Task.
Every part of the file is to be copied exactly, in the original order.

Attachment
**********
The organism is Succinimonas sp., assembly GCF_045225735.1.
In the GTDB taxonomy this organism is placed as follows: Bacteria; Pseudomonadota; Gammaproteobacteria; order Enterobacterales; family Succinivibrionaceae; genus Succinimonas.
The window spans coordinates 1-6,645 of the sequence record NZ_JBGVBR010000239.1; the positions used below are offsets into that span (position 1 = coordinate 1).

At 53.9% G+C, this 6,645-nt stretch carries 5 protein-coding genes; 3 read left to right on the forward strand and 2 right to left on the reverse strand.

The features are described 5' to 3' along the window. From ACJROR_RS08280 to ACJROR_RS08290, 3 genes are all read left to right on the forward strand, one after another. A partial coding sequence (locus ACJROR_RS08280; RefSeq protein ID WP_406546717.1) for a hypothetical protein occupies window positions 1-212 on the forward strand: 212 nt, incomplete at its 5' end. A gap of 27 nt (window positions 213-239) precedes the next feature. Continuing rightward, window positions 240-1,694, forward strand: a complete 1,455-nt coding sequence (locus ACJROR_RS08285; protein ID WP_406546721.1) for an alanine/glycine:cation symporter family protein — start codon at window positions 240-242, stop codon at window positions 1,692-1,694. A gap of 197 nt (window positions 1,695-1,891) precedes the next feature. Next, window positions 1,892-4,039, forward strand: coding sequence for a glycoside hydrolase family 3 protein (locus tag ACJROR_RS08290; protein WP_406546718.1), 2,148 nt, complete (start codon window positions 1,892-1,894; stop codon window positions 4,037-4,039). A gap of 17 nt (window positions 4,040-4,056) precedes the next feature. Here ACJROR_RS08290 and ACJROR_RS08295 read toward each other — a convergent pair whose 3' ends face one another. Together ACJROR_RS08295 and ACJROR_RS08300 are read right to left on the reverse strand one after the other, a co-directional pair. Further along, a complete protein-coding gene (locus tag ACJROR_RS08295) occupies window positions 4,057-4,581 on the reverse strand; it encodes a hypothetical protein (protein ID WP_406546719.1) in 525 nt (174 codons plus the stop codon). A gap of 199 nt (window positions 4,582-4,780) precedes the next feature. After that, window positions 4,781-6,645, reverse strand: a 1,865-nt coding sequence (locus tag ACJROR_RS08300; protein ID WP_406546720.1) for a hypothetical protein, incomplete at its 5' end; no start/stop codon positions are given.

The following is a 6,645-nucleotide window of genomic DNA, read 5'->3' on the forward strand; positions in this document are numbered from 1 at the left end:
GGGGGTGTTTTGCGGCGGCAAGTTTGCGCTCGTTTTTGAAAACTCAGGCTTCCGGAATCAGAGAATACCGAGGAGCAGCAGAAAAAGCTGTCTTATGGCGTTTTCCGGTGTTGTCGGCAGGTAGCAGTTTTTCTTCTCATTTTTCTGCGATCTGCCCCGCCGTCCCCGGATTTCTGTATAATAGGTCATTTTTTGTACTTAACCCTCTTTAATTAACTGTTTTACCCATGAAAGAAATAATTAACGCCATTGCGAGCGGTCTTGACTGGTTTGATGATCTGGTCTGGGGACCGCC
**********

The organism is Succinimonas sp., assembly GCF_045225735.1.
In the GTDB taxonomy this organism is placed as follows: Bacteria; Pseudomonadota; Gammaproteobacteria; order Enterobacterales; family Succinivibrionaceae; genus Succinimonas.
The window spans coordinates 1-6,645 of the sequence record NZ_JBGVBR010000239.1; the positions used below are offsets into that span (position 1 = coordinate 1).

At 53.9% G+C, this 6,645-nt stretch carries 5 protein-coding genes; 3 read left to right on the forward strand and 2 right to left on the reverse strand.

The features are described 5' to 3' along the window. From ACJROR_RS08280 to ACJROR_RS08290, 3 genes are all read left to right on the forward strand, one after another. A partial coding sequence (locus ACJROR_RS08280; RefSeq protein ID WP_406546717.1) for a hypothetical protein occupies window positions 1-212 on the forward strand: 212 nt, incomplete at its 5' end. A gap of 27 nt (window positions 213-239) precedes the next feature. Continuing rightward, window positions 240-1,694, forward strand: a complete 1,455-nt coding sequence (locus ACJROR_RS08285; protein ID WP_406546721.1) for an alanine/glycine:cation symporter family protein — start codon at window positions 240-242, stop codon at window positions 1,692-1,694. A gap of 197 nt (window positions 1,695-1,891) precedes the next feature. Next, window positions 1,892-4,039, forward strand: coding sequence for a glycoside hydrolase family 3 protein (locus tag ACJROR_RS08290; protein WP_406546718.1), 2,148 nt, complete (start codon window positions 1,892-1,894; stop codon window positions 4,037-4,039). A gap of 17 nt (window positions 4,040-4,056) precedes the next feature. Here ACJROR_RS08290 and ACJROR_RS08295 read toward each other — a convergent pair whose 3' ends face one another. Together ACJROR_RS08295 and ACJROR_RS08300 are read right to left on the reverse strand one after the other, a co-directional pair. Further along, a complete protein-coding gene (locus tag ACJROR_RS08295) occupies window positions 4,057-4,581 on the reverse strand; it encodes a hypothetical protein (protein ID WP_406546719.1) in 525 nt (174 codons plus the stop codon). A gap of 199 nt (window positions 4,582-4,780) precedes the next feature. After that, window positions 4,781-6,645, reverse strand: a 1,865-nt coding sequence (locus tag ACJROR_RS08300; protein ID WP_406546720.1) for a hypothetical protein, incomplete at its 5' end; no start/stop codon positions are given.

The following is a 6,645-nucleotide window of genomic DNA, read 5'->3' on the forward strand; positions in this document are numbered from 1 at the left end:
GGGGGTGTTTTGCGGCGGCAAGTTTGCGCTCGTTTTTGAAAACTCAGGCTTCCGGAATCAGAGAATACCGAGGAGCAGCAGAAAAAGCTGTCTTATGGCGTTTTCCGGTGTTGTCGGCAGGTAGCAGTTTTTCTTCTCATTTTTCTGCGATCTGCCCCGCCGTCCCCGGATTTCTGTATAATAGGTCATTTTTTGTACTTAACCCTCTTTAATTAACTGTTTTACCCATGAAAGAAATAATTAACGCCATTGCGAGCGGTCTTGACTGGTTTGATGATCTGGTCTGGGGACCGCC